If you were the little girl who's dreamed of her wedding day since she began playing dress up in her mother's gown, then you might be biting at the bit to begin planning even before you have a ring. And while it sounds a tad crazy — and more than a little wedding obsessed — getting a jump start on planning this particular party is actually pretty smart, our experts say.
"Popular wedding months, including May, June, September, and October, book up fast," says Jaclyn Fisher, owner of Two Little Birds Planning in Philadelphia. "So if a bride is set on getting hitched in one of those months and doesn't want a long engagement, it's OK to start the preliminary planning before he's put a ring on it."
Plus, she adds, "proper planning can relieve stress and save money, so checking off a few wedding to-dos pre-proposal can be beneficial for couples." And here, according to our experts, are the items you can check off that list before you get engaged.
1. Gather your favorite couple photos.
After he's popped the question, you may need a striking photo of you two, stat, for an engagement announcement or, if you don't plan to have a formal engagement session, your wedding website and save the date cards. "Often times couples get engaged and then realize they don't have any good photos of themselves, or none that are quickly accessible," says Sarah Glick, wedding planner at Brilliant Event Planning in New York City. "Try to start gathering your favorites together early. It will make website construction and save the dates that much easier."
2. Make your guest list.
First comes love, then comes the guest list. Says Fisher, "Drafting a preliminary guest list is one of the first things a couple should do when they begin planning their wedding — pre- or post-proposal. So start thinking about whether you'll be inviting all 15 of your coworkers with dates, or just your work BFF. Guest counts can add up quickly, and the number of guests will ultimately determine the budget and venue."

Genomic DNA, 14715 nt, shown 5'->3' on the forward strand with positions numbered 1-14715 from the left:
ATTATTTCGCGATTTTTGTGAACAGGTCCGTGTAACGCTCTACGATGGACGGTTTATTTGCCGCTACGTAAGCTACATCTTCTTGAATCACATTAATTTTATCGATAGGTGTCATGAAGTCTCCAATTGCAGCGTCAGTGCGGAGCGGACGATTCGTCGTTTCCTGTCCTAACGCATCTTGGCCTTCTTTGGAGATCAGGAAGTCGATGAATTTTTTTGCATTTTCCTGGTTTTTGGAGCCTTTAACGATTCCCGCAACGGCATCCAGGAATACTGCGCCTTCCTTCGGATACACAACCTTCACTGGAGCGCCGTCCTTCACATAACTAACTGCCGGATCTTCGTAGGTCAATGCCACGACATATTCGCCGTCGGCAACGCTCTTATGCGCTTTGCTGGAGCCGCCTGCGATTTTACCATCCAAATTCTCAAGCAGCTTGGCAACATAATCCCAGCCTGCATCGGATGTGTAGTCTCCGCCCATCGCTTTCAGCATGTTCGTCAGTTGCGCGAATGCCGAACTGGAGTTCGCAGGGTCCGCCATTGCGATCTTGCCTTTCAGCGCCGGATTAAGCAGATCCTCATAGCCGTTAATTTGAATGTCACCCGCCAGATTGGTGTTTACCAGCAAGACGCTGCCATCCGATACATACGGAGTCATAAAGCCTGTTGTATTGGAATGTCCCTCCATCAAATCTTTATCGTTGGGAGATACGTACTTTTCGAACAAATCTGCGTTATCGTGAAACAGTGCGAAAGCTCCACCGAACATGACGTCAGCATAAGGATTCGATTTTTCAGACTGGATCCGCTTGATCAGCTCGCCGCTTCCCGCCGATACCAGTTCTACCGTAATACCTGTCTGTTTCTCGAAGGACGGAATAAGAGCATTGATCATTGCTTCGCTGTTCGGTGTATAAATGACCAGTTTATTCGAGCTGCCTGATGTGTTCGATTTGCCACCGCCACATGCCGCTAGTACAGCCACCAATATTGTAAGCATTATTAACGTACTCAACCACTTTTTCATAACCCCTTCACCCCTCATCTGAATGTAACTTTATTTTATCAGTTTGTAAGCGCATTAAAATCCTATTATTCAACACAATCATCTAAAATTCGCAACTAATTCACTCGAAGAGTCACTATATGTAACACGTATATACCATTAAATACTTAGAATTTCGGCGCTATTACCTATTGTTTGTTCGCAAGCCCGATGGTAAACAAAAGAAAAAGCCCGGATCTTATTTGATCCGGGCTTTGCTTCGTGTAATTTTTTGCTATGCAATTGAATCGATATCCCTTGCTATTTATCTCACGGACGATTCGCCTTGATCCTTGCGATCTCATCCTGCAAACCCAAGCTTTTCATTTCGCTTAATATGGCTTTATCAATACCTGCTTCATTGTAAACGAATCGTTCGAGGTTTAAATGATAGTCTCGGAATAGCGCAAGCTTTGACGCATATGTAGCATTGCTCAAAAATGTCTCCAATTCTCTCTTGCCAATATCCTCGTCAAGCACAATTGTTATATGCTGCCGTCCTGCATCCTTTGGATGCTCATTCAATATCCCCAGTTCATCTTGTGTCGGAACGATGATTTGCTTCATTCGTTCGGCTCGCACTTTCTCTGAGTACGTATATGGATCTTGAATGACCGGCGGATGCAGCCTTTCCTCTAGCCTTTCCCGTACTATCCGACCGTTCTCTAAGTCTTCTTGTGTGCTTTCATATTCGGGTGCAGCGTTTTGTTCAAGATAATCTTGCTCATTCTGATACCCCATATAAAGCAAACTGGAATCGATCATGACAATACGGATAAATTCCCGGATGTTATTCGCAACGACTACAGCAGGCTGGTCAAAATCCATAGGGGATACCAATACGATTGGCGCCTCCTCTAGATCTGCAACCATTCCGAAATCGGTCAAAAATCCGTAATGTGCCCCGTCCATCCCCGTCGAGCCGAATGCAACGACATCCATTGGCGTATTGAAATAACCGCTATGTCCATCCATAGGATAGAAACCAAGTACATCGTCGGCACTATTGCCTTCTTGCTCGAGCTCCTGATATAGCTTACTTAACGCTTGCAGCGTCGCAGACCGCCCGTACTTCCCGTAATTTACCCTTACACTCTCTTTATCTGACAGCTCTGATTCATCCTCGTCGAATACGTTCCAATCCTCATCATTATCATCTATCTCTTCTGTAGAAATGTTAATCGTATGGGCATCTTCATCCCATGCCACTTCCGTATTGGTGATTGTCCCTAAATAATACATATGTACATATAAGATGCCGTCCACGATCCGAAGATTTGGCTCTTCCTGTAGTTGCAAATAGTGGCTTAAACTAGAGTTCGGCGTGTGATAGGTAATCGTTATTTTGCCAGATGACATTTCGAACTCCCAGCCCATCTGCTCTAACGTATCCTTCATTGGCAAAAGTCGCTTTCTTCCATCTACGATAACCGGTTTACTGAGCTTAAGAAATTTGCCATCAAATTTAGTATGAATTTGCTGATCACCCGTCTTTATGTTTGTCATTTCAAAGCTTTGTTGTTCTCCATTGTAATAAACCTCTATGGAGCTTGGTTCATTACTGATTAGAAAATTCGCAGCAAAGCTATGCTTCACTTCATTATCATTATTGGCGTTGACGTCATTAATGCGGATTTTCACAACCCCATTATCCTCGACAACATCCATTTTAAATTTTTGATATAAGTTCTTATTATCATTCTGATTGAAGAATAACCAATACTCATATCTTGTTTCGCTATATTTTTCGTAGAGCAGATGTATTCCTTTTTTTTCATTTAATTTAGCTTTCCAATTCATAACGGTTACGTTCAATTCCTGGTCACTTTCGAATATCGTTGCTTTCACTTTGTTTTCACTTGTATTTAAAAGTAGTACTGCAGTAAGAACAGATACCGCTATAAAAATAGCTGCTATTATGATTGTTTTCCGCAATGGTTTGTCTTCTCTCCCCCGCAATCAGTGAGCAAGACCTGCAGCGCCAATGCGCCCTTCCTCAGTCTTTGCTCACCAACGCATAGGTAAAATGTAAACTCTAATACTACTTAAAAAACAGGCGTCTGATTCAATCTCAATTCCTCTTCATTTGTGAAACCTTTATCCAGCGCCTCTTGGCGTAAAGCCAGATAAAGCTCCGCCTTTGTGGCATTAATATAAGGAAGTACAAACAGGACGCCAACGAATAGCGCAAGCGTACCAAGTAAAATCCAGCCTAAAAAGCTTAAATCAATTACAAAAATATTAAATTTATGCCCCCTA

3. Collect those guests' addresses.
Now that you have an idea who you'd like to attend your wedding one day, it's time to do the tedious work of gathering their addresses. "The biggest barrier to getting your save the dates and invitations in the mail are your addresses," says Glick. "Start updating your address book now and that will make the process go more smoothly for you later on."
4. Establish your budget.
You're having open-and-honest money talks anyway, right? So add talking over what you'd like to spend on a future wedding to the list of money topics you'll tackle.
Start with: Will you be paying for it on your own? What's the maximum amount you feel comfortable spending? Will others be contributing? "Having this conversation early will ensure that your planning will be off to a smooth start," says Fisher.
5. Determine your wedding style.
You've kept a secret wedding Pinterest board for years. Now, it's time to scan it to see what you really love and what could resonate at your very own fete. Or, says Fisher, "close your eyes and think about what your dream wedding looks like. Think about the season, time of day, type of venue, and overall feel. Then try to come up with words to describe your dream day. Exploring this exercise with your soon to be fiancé is a great way to get on the same page about your picture perfect wedding."
There's at least one caveat, of course, to pre-planning your wedding before you've become officially engaged: "While there are always exceptions, couples should typically avoid signing contracts and making any final decisions until they are actually engaged," advises Fisher. "They should use the pre-proposal planning time to brainstorm and research."